A window into the technology and business of fax...

Inexpensive Long-Distance Services Actually Cost More


Inexpensive long-distance telephone rates abound. Historically, before VoIP services became widely used by average long-distance carriers, and when the PSTN dominated telecommunications, most US consumers expected about 10 cents per-minute long-distance toll charges. However, over the last ten years consumers – both residential and business – have largely migrated to much less-expensive long-distance carrier services that can run 5 cents per-minute or less. The cost difference between the 10 and 5 cent per-minute services is primarily fueled by telecommunications competition leveraging VoIP services.

While this shift towards less-expensive VoIP services may arguably be great for voice communications it is a difficult situation for fax users. The perils experienced with VoIP telephone services when used for fax communications were discussed over two years ago in “Fax, VoIP, and the Perils of Poor Audio Quality”. Consequently, fax users who are conscientious about their operations must be very particular to use telephone services which deliberately support and are tested for fax use.

Since introducing the Mainpine On-line Fax Service, we often get asked by interested potential customers why the outbound pricing is 10 cents per-minute when they can readily find 5 cent per-minute long-distance for their own business use. The answer is that ultimately the 10 cent rate is actually less-expensive than the 5 cent rate – when used for fax.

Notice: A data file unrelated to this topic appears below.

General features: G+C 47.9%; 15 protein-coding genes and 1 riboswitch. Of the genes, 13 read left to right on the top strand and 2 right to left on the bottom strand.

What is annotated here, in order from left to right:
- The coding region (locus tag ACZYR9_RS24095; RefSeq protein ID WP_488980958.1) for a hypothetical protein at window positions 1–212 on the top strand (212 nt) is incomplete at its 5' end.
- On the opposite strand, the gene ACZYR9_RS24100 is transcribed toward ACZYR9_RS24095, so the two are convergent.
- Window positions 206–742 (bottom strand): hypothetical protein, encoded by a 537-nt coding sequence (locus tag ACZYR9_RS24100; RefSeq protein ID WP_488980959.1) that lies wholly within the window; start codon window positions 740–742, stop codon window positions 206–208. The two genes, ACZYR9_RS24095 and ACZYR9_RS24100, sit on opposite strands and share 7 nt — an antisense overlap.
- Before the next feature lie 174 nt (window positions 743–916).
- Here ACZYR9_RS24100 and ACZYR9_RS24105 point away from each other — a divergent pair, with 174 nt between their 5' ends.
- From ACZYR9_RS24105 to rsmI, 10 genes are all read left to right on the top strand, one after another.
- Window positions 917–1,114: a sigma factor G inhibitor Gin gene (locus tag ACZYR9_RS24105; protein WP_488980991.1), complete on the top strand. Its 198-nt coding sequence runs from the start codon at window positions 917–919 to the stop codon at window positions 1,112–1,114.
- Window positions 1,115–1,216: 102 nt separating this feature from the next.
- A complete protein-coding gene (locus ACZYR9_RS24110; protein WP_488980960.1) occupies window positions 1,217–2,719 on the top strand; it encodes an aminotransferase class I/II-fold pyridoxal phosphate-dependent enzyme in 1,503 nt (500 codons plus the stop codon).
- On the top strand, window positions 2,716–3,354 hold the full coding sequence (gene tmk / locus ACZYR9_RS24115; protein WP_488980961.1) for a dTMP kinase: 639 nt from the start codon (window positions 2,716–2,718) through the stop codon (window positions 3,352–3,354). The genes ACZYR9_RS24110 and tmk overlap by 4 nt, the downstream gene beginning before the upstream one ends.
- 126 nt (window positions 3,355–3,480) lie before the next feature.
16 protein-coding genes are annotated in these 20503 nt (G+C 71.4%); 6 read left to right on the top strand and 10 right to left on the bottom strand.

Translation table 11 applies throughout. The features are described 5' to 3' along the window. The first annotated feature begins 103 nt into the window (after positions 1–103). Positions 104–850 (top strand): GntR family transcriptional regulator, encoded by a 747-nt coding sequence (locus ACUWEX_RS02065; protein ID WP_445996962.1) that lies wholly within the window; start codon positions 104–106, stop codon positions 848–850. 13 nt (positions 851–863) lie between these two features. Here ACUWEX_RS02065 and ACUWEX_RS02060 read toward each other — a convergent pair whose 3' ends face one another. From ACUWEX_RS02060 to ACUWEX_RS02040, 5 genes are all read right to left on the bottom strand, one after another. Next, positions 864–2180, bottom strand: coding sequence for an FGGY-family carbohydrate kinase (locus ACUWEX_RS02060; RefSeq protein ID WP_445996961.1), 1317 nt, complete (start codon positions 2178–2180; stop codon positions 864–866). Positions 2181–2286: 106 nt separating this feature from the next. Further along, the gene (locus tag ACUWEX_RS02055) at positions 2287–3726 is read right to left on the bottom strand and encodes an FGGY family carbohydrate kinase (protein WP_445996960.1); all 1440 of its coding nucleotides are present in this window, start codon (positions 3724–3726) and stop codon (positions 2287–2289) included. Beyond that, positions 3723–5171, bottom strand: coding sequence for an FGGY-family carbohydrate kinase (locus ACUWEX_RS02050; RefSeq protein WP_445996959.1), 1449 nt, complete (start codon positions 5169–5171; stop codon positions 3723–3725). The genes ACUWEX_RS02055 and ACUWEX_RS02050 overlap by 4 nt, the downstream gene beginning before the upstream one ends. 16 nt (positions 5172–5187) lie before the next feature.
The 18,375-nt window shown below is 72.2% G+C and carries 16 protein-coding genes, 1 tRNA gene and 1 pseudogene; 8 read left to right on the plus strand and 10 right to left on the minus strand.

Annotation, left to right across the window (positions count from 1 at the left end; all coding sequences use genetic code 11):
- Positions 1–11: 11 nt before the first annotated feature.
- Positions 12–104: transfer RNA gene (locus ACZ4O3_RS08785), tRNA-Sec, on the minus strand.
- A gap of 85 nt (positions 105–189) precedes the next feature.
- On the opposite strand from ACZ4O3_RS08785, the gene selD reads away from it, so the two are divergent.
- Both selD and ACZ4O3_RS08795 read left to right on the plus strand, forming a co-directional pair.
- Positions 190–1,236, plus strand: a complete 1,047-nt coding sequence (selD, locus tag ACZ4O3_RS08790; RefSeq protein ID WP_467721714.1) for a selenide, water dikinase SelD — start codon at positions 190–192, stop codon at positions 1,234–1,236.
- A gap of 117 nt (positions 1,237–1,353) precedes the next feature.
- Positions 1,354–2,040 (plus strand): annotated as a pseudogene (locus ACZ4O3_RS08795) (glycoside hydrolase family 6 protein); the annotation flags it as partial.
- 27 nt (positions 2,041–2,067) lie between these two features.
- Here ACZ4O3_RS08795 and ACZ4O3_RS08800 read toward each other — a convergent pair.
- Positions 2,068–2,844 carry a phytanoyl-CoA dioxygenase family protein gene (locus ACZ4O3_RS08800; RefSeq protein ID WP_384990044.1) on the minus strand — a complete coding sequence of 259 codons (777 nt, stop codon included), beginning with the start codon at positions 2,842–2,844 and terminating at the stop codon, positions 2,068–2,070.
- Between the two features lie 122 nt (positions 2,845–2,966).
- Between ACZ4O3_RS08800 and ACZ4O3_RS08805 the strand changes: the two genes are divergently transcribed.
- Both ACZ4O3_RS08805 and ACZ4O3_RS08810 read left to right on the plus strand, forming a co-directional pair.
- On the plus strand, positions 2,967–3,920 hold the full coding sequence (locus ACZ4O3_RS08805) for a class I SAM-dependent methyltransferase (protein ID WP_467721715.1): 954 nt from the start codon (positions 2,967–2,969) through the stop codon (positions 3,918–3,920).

How can this be?

Recognize that fax is primarily image data and secondarily handshaking data. Imperfections in the fax call audio quality translate directly into imperfections in the data received. Imperfections in the image data will result either in fax image distortion or, more likely, in increased transmission times as fax error correction mode is employed to retransmit portions of the image that did not make it through correctly. Imperfections in the handshaking data are much more perilous. Incorrect handshaking signals are met with great inconsistency by various fax devices; generally there is only some limited amount of tolerance built-into their operations, but this tolerance often expires very quickly before the fax fails with a protocol error.

In scenarios of perfect call audio quality there is never any data loss, never any data retransmissions, and never any protocol errors. As we cannot always control the remote endpoints, and as we cannot always control the carriers used in-between, the perfect scenario is not 100% obtainable for most cases. In our “Line Audio Quality Testing” Mainpine draws this maximum retransmission rate for a “good” line at 2% with no protocol failures. In contrast, a typical fax retransmission rate for a 5 cent per-minute VoIP long-distance service is usually around 10%, and a similar rate of protocol errors.